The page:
Adam Ross - Mr Peanut
A terse thriller, Mr Peanut pivots along three narrative threads, each of which takes a look at the sinister side of marriage, and two of which end in murder. That they do not become entangled is a testament to the skilfulness with which Adam Ross’ debut novel is written. Its intricate plotting sucks the air out of the story, recreating the intense suffocation felt by its characters.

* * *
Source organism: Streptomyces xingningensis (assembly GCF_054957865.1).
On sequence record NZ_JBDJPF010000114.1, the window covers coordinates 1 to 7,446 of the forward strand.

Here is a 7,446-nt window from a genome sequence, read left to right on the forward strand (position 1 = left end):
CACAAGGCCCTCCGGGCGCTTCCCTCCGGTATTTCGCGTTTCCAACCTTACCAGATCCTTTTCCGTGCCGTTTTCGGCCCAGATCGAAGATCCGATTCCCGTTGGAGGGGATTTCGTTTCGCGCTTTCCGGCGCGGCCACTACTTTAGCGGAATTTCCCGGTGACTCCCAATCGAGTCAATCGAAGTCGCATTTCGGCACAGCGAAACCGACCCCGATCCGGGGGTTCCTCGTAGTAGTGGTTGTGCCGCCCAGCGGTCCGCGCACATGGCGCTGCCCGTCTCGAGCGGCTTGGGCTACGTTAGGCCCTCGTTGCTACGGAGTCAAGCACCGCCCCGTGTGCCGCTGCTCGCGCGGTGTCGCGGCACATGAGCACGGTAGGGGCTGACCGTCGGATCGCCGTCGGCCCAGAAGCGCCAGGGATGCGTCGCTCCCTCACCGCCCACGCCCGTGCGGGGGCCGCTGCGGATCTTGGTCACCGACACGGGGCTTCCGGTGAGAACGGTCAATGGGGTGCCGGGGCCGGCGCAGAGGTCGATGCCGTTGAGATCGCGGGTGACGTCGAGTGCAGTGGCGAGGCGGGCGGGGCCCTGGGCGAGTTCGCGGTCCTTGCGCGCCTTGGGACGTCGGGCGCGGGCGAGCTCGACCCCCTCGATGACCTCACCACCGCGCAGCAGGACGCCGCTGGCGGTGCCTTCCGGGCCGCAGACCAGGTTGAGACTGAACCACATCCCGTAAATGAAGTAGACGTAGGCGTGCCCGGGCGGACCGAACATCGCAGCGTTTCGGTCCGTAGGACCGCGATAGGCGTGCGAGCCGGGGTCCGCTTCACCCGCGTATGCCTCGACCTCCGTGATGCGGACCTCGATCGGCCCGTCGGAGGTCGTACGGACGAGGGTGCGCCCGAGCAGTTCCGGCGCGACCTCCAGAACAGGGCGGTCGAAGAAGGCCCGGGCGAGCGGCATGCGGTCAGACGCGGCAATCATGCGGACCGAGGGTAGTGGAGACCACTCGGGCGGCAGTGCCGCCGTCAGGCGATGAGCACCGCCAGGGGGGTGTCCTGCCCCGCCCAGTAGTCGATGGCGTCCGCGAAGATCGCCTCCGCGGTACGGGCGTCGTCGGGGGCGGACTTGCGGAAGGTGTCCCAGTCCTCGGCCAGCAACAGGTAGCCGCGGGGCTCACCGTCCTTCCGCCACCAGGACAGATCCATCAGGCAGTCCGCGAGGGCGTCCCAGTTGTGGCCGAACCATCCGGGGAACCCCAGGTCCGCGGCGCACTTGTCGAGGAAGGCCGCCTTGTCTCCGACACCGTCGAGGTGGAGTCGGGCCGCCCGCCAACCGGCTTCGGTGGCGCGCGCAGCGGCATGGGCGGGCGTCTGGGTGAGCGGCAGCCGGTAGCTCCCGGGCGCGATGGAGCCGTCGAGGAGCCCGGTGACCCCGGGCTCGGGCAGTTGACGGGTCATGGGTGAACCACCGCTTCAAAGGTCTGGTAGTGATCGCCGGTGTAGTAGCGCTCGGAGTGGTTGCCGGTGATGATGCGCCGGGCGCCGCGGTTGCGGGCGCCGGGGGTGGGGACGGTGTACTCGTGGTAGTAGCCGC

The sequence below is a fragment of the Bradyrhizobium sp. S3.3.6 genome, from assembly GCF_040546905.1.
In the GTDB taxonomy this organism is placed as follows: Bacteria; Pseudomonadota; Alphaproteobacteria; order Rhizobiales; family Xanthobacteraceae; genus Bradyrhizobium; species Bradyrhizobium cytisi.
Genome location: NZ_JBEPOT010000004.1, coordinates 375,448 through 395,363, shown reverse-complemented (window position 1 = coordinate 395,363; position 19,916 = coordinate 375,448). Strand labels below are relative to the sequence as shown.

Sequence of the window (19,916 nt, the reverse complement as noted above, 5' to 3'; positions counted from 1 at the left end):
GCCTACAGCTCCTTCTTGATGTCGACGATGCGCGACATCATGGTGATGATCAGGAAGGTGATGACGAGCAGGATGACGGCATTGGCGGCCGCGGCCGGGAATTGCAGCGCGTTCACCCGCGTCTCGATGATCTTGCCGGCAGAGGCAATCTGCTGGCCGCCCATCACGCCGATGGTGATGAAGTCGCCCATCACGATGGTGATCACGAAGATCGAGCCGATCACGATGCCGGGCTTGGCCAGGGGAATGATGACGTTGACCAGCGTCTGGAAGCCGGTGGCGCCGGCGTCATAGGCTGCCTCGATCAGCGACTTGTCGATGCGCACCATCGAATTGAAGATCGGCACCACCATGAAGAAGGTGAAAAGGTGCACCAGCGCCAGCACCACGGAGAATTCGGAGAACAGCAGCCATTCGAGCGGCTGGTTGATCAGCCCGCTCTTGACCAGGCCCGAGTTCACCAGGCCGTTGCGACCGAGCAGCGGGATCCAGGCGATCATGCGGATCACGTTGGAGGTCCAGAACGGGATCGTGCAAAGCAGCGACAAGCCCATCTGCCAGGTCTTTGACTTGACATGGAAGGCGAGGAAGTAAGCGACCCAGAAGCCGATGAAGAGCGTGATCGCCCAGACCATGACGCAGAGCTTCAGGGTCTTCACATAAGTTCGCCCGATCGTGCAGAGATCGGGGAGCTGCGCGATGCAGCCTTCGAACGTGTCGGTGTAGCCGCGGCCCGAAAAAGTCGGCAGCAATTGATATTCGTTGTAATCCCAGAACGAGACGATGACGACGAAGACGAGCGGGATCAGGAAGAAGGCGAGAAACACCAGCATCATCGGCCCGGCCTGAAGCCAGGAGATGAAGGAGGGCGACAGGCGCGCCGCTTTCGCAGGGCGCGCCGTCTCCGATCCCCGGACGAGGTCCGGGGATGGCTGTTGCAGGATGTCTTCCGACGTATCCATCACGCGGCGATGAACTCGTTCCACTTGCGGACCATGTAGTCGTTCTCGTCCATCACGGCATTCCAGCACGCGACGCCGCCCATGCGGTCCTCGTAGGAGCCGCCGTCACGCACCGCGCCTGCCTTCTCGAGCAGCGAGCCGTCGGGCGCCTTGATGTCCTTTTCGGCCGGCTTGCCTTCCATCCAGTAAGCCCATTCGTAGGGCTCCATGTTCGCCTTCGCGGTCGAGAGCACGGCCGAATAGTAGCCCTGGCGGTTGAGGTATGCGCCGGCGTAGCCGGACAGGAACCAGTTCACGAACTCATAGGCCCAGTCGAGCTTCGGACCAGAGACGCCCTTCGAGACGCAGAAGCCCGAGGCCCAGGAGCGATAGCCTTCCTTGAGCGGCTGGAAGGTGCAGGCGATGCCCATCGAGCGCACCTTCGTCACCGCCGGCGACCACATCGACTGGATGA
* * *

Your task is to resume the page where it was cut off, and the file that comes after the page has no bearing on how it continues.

But while Ross clearly knows his craft, Mr Peanut is let down by overly self-conscious points of reference. The Hitchcock motif is laboured and the book’s Möbius strip framework feels a little forced. Moreover, its primary storyline is weak in comparison to its most absorbing sub-plot, a detailed exploration into the 1954 murder of Marilyn Sheppard in Cleveland, Ohio. This narrative is considerably more engaging than the rest of the novel, though its fast pace will keep you hanging on until the slightly confusing end.